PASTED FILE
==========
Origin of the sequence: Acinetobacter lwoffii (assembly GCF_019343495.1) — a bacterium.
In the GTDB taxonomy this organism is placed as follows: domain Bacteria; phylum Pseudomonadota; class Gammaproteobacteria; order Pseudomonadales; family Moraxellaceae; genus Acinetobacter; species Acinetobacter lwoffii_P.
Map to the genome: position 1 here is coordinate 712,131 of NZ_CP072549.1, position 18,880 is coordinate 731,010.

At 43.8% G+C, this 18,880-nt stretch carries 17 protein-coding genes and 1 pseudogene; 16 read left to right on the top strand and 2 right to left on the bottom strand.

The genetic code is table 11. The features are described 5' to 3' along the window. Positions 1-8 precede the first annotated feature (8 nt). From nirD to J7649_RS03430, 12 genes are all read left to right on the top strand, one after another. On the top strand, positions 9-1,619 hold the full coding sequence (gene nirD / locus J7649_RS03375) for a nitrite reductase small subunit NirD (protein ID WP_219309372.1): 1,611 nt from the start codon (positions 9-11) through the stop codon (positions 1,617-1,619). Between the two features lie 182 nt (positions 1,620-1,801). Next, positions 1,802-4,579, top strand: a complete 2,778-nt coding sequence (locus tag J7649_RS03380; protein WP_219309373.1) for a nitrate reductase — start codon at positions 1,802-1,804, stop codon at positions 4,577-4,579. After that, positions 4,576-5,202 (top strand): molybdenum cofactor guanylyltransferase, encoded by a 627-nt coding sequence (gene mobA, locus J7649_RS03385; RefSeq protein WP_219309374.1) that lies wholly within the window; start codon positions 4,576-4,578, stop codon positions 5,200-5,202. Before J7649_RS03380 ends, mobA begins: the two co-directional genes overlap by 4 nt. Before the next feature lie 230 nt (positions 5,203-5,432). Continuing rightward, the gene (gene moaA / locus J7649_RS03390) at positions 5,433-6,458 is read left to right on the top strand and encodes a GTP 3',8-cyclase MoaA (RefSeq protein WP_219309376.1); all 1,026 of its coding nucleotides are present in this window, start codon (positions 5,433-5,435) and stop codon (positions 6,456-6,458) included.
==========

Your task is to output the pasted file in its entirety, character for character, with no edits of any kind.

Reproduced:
Origin of the sequence: Acinetobacter lwoffii (assembly GCF_019343495.1) — a bacterium.
In the GTDB taxonomy this organism is placed as follows: domain Bacteria; phylum Pseudomonadota; class Gammaproteobacteria; order Pseudomonadales; family Moraxellaceae; genus Acinetobacter; species Acinetobacter lwoffii_P.
Map to the genome: position 1 here is coordinate 712,131 of NZ_CP072549.1, position 18,880 is coordinate 731,010.

At 43.8% G+C, this 18,880-nt stretch carries 17 protein-coding genes and 1 pseudogene; 16 read left to right on the top strand and 2 right to left on the bottom strand.

The genetic code is table 11. The features are described 5' to 3' along the window. Positions 1-8 precede the first annotated feature (8 nt). From nirD to J7649_RS03430, 12 genes are all read left to right on the top strand, one after another. On the top strand, positions 9-1,619 hold the full coding sequence (gene nirD / locus J7649_RS03375) for a nitrite reductase small subunit NirD (protein ID WP_219309372.1): 1,611 nt from the start codon (positions 9-11) through the stop codon (positions 1,617-1,619). Between the two features lie 182 nt (positions 1,620-1,801). Next, positions 1,802-4,579, top strand: a complete 2,778-nt coding sequence (locus tag J7649_RS03380; protein WP_219309373.1) for a nitrate reductase — start codon at positions 1,802-1,804, stop codon at positions 4,577-4,579. After that, positions 4,576-5,202 (top strand): molybdenum cofactor guanylyltransferase, encoded by a 627-nt coding sequence (gene mobA, locus J7649_RS03385; RefSeq protein WP_219309374.1) that lies wholly within the window; start codon positions 4,576-4,578, stop codon positions 5,200-5,202. Before J7649_RS03380 ends, mobA begins: the two co-directional genes overlap by 4 nt. Before the next feature lie 230 nt (positions 5,203-5,432). Continuing rightward, the gene (gene moaA / locus J7649_RS03390) at positions 5,433-6,458 is read left to right on the top strand and encodes a GTP 3',8-cyclase MoaA (RefSeq protein WP_219309376.1); all 1,026 of its coding nucleotides are present in this window, start codon (positions 5,433-5,435) and stop codon (positions 6,456-6,458) included.